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Confusing the Commons – “The Suprise Behind Detroit’s Emerging Comeback”

Peace all, here’s a comment I left on a recent Huffpost Detroit post by Commons author Jay Walljasper that suggests some of the programs of institutions and foundations in our city “…speaks to a strong sense of the commons that survives in Detroit even amid the economic setbacks.” Some of my concerns emerge in this comment. Respect, ~Gregg

“While I appreciate the emphasis on the positive and the local folk in this one, I think we need to pay close attention to how we accept the use of the term ‘Commons’.

Top-down approach orgs and institutions can be commons-friendly and facilitate further emergence and application of commons thought/theory, but what the emergence and implementation of them looks like, by my definition, has to come directly from the people in the geographic area/space they are sharing in. It is also utterly dependent upon a certain level of participation.

Many Detroit orgs and institutions don’t want to play that aspect of the commons because they don’t like, agree with or understand what they hear and see around them. I’ve witnessed this over and over in Detroit, and it seems like these groups, almost unconsciously, fall into the media trap, race/fear response and identify their often self-selected host communities as backwards, savage and in need of salvation instead of actually listening to them.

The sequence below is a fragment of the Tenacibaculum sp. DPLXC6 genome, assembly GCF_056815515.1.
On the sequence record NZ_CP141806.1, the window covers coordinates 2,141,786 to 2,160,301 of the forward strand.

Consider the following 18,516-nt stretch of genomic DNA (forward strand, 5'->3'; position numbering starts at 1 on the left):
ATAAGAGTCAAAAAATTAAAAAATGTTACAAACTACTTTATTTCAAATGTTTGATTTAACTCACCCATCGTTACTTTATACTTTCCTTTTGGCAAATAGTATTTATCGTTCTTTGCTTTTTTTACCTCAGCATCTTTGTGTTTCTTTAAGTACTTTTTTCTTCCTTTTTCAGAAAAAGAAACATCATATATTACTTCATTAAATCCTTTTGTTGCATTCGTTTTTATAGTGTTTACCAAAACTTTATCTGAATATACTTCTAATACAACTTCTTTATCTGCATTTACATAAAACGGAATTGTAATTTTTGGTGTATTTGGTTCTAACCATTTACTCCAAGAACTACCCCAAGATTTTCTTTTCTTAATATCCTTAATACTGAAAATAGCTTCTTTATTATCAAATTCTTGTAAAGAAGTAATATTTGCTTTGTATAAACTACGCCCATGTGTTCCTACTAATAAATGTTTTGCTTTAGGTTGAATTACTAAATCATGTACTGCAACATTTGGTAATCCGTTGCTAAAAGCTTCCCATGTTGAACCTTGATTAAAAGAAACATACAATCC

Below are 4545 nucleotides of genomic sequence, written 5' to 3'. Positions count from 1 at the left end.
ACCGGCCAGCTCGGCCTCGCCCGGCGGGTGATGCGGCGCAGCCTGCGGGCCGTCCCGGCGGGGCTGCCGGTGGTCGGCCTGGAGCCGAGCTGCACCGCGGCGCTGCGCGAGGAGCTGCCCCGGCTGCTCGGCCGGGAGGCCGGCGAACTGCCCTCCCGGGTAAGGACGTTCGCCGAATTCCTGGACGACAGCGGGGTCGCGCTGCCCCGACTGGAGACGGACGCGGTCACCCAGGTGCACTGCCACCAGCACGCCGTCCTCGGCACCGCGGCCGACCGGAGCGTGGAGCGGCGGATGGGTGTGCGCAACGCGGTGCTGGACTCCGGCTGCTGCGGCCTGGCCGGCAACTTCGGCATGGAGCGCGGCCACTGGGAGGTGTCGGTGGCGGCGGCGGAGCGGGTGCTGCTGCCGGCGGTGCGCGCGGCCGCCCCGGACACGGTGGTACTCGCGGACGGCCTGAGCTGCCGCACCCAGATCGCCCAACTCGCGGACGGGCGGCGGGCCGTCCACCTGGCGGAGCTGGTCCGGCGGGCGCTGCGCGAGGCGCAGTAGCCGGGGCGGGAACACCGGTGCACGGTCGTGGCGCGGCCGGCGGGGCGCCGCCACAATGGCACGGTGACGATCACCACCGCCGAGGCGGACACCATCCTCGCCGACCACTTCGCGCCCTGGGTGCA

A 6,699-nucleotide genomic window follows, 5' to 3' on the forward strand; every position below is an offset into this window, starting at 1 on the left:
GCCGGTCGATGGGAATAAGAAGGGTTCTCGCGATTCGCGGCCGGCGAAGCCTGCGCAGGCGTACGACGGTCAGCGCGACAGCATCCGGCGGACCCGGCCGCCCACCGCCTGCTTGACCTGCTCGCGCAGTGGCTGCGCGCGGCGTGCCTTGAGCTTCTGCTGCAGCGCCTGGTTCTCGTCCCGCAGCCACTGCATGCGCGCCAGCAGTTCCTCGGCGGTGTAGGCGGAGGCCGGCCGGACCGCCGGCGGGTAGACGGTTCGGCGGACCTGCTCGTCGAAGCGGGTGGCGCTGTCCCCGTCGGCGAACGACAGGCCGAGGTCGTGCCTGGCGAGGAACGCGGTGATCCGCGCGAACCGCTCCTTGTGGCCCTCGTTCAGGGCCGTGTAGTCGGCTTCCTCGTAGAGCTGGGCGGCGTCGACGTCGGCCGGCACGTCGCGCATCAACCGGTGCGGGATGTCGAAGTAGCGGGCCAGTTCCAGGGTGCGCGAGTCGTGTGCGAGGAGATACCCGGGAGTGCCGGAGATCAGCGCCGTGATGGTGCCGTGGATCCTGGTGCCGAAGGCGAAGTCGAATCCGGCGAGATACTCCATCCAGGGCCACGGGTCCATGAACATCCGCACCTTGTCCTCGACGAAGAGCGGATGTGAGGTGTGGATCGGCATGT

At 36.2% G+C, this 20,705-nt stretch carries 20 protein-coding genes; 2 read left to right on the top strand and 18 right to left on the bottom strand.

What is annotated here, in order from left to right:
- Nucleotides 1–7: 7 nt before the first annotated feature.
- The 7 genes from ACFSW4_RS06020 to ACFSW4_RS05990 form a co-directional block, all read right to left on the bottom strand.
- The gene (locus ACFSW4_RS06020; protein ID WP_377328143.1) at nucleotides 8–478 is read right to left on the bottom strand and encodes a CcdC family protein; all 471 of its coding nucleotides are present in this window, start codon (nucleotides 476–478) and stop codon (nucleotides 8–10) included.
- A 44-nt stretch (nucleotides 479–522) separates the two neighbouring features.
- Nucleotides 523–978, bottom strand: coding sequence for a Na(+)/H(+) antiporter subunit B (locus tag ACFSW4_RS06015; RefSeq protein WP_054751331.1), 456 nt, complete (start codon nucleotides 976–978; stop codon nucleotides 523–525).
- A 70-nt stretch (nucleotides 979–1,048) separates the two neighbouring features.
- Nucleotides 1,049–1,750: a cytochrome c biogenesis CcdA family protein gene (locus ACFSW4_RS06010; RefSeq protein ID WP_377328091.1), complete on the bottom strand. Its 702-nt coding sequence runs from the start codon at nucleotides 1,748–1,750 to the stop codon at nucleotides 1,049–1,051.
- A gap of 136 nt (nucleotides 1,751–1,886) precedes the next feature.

Commons thought, whether in its land use, social service, utility or more ‘spiritual’ – ‘third mind’ applications must emerge from the ground up and respect the will and interest, LIKE IT OR NOT, of everything and everyone there. One of the best checks on applications of commons thought is that, at least in a democratic society, they can’t be faked. Oh wait…”

From HuffPost Detroit -  Jay Walljasper’s “The Suprise Behind Detroit’s Emerging Comeback”

“Stories of Detroit’s emerging comeback often highlight the city’s attraction to young hipsters. According to plentiful media reports, well-educated 20-somethings are streaming into the Motor City to test out new ideas, explore art and music projects or launch D-I-Y revitalization initiatives.” Read on:  Jay Walljasper: The Suprise Behind Detroit’s Emerging Comeback.

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